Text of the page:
George A. Smathers Libraries: Department Descriptions
I. Public Services Division
A. Access Services (Libraries East and West)
The Access Services Department, a large and diverse unit, is responsible for a number of basic public service and behind-the-scenes activities. The department provides access to the main humanities and social sciences collections. Circulation operates the retrieval service for the Library West materials located off-site, and Collection Access maintains the storage facilities. Other responsibilities include activating library cards, assigning new accounts, and handling general circulation problems. The department manages Electronic Reserves and provides copyright clearance services for all of the Smathers Libraries.
Also part of the Access Services Department, Interlibrary Loan (ILL) receives requests from UF researchers for materials that are not owned by the UF Libraries and provides access to those materials through agreements with other libraries. Their books are shipped to us, and copies of journal articles are sent electronically whenever possible. ILL also fills requests received from other libraries to borrow UF Libraries' materials for their researchers.
A staff of 25 full-time and approximately 50 part-time student assistants are employed to carry out departmental responsibilities. With responsibility for opening and closing the buildings assigned, and maintaining several basic public service units required, someone from the Access Services Department is always present whenever the libraries are open for public use.
B. DocumentsII. Collection Management Division
The Documents Department selects publications and maps from nearly all levels of government and all countries. Mirroring this diversity, the Department is actually six units: 1) Federal (U.S. government materials), 2) State (Florida), 3) Foreign and International, 4) Florida Planning / Local Documents, 5) Maps and Imagery (separate facility located on the ground floor of Marston Science Library).1. U.S. DocumentsC. Humanities & Social Sciences Services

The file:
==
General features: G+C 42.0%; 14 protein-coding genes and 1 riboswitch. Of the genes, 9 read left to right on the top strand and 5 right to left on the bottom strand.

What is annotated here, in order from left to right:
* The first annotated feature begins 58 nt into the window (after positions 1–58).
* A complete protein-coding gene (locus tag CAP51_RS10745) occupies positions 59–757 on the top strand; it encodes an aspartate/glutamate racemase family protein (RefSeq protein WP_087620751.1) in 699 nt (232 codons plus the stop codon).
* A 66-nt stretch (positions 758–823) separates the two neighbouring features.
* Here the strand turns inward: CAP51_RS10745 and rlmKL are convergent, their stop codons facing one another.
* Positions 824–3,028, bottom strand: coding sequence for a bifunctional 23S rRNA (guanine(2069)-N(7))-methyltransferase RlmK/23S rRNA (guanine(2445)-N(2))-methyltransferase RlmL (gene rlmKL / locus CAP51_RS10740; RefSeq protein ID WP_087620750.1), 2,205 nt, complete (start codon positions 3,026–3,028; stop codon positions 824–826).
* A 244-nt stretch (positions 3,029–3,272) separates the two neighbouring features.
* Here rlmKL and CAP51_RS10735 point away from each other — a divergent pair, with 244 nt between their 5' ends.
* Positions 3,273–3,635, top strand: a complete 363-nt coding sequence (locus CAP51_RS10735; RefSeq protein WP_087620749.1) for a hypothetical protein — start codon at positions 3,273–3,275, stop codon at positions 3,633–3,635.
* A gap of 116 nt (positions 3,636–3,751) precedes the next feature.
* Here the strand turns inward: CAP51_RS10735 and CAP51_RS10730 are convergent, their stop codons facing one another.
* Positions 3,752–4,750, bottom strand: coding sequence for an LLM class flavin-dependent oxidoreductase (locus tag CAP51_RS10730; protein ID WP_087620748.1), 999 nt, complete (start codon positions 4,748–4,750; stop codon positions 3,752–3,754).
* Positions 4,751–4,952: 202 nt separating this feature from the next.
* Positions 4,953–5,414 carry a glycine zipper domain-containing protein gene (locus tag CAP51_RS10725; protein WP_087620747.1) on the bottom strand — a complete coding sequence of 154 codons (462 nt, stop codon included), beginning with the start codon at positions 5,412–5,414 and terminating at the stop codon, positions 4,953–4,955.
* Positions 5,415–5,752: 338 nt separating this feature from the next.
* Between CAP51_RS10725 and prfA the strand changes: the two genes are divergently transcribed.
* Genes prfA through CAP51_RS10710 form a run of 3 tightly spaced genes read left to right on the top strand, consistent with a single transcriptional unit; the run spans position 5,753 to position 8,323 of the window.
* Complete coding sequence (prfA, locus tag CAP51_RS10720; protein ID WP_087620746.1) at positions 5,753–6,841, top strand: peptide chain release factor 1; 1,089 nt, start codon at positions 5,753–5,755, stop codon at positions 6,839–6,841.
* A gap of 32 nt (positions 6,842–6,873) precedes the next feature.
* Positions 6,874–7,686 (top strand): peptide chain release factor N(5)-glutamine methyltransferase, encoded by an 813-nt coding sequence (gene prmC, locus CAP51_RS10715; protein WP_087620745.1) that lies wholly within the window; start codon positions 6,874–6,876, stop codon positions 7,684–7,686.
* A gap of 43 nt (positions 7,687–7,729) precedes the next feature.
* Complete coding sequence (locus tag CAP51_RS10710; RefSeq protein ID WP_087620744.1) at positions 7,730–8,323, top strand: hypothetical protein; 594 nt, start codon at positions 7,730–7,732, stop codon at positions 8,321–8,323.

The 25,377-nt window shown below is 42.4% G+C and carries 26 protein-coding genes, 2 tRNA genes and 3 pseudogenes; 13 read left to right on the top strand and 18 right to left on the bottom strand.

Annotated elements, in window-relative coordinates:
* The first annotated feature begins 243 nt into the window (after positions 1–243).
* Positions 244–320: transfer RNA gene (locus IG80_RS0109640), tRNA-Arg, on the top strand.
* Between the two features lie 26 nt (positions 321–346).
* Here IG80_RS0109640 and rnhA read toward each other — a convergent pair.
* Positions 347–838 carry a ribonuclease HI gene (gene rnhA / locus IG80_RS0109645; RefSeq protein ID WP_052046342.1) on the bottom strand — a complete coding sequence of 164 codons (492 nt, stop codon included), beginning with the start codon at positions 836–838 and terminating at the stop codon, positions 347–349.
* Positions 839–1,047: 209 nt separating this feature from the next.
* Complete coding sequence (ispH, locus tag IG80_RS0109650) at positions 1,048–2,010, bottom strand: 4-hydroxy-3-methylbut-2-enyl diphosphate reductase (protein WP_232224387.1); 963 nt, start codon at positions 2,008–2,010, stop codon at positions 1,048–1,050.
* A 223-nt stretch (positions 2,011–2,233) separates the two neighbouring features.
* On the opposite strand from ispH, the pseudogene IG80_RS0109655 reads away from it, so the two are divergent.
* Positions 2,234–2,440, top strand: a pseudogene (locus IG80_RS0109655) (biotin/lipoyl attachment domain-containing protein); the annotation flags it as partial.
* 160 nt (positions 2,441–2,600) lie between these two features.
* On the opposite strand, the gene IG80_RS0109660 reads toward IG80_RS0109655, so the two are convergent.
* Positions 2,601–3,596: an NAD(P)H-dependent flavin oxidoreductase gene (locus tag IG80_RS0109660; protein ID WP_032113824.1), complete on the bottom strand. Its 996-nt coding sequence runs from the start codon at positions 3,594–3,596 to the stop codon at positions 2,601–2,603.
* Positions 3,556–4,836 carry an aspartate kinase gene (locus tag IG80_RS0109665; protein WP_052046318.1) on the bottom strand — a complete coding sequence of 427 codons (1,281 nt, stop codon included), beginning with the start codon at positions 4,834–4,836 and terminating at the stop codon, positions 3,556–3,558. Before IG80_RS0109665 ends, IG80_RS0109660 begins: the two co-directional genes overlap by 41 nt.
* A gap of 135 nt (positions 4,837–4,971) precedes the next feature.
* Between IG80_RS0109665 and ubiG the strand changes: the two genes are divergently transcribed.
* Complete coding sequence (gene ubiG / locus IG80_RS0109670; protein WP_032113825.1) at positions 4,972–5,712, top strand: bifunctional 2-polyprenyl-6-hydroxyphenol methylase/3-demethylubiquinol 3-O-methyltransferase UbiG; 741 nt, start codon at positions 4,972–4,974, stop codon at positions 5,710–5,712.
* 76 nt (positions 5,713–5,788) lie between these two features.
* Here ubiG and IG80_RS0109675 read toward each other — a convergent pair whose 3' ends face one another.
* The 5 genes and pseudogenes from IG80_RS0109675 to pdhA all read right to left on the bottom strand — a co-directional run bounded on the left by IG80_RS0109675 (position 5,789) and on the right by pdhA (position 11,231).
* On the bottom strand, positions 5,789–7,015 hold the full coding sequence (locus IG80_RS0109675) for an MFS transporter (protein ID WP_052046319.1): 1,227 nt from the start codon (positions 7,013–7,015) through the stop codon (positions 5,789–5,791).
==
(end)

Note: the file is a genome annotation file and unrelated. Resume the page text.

Located within the department are more than one million U.S. documents. The department is a Regional Depository for Federal documents and receives all publications distributed by GPO through the Federal Depository Program. Cataloging records for documents received after 1975 are available in LUIS.
The Department serves as the primary contact in the state of Florida for Census reference queries. Staff provide data to users throughout the state via telephone, fax, email, and mail.
2. State Documents
The Documents Department is a depository for the publications of the State of Florida. The state documents unit also works closely with the UF Archives and the P.K. Yonge Library of Florida History to ensure the survival of and access to the state historical record. Florida documents are cataloged and housed in the main collection.
3. Foreign and International Documents
The Documents Department is a depository for European Communities and Food and Agricultural Organization documents. Comprehensive orders are maintained with the major International Governmental Organizations such as the United Nations, UNESCO, Organization for Economic Co-operation and Development, International Monetary Fund, etc. and over 125 nations. Foreign documents generally provide demographic and economic data, but information on virtually any subject can be found in this material. Foreign and International documents are cataloged and shelved in the main collection. European Community documents are housed in the Documents Department as well as a microfiche collection of United Nations documents dating back to 1946.
4. Florida Planning / Local Documents
The Documents Department houses a collection of Florida planning documents which is organized by planning districts. The majority of these documents are Comprehensive Plans which are a statutory requirement for governmental units in the state of Florida. This material has extensive demographic and economic data for cities, towns, and counties. A project has recently been started to add bibliographic records for the documents to LUIS. This will be a long-term project since most have never been cataloged and the creation of a unique record is labor intensive. Currently, keyword access is provided by a card file located next to the collection.
5. Map & Imagery Library
The Map & Imagery Library is located on the ground floor of the Marston Science Library. Most of the maps, aerial photographs, satellite images, and atlases in the Smathers Libraries are concentrated in this facility, except that all Florida maps published before 1926 are located in the P.K. Yonge Library of Florida History. With close to 400,000 aerial photographs / satellite images, and 2,000 atlases, it is the largest map library in the southeastern U.S. and the fifth largest academic map library in the United States. In addition to maps, the Map & Imagery Library has an extensive collection of United States Department of Agriculture aerial photographs, NASA / Kennedy Space Center film, remote sensing images from satellites and a growing collection of digital map software and CD-ROM products.